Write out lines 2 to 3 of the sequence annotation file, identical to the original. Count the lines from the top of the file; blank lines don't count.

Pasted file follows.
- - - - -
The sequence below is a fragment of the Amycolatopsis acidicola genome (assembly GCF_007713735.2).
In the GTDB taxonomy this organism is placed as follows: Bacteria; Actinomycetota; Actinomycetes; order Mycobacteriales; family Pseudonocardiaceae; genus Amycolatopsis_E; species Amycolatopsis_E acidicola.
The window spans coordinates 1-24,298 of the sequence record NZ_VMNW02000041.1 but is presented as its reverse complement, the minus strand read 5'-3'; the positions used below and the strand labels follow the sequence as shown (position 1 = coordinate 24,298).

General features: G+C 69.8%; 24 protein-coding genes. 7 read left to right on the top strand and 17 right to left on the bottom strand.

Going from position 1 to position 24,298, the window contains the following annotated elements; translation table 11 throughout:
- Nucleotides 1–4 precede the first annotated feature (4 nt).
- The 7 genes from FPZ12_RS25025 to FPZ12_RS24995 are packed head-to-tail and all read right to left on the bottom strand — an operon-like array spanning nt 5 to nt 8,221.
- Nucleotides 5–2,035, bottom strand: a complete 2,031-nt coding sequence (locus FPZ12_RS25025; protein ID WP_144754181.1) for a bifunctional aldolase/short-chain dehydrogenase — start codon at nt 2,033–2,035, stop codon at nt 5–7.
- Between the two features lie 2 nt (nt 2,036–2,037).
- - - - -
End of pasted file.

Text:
In the GTDB taxonomy this organism is placed as follows: Bacteria; Actinomycetota; Actinomycetes; order Mycobacteriales; family Pseudonocardiaceae; genus Amycolatopsis_E; species Amycolatopsis_E acidicola.
The window spans coordinates 1-24,298 of the sequence record NZ_VMNW02000041.1 but is presented as its reverse complement, the minus strand read 5'-3'; the positions used below and the strand labels follow the sequence as shown (position 1 = coordinate 24,298).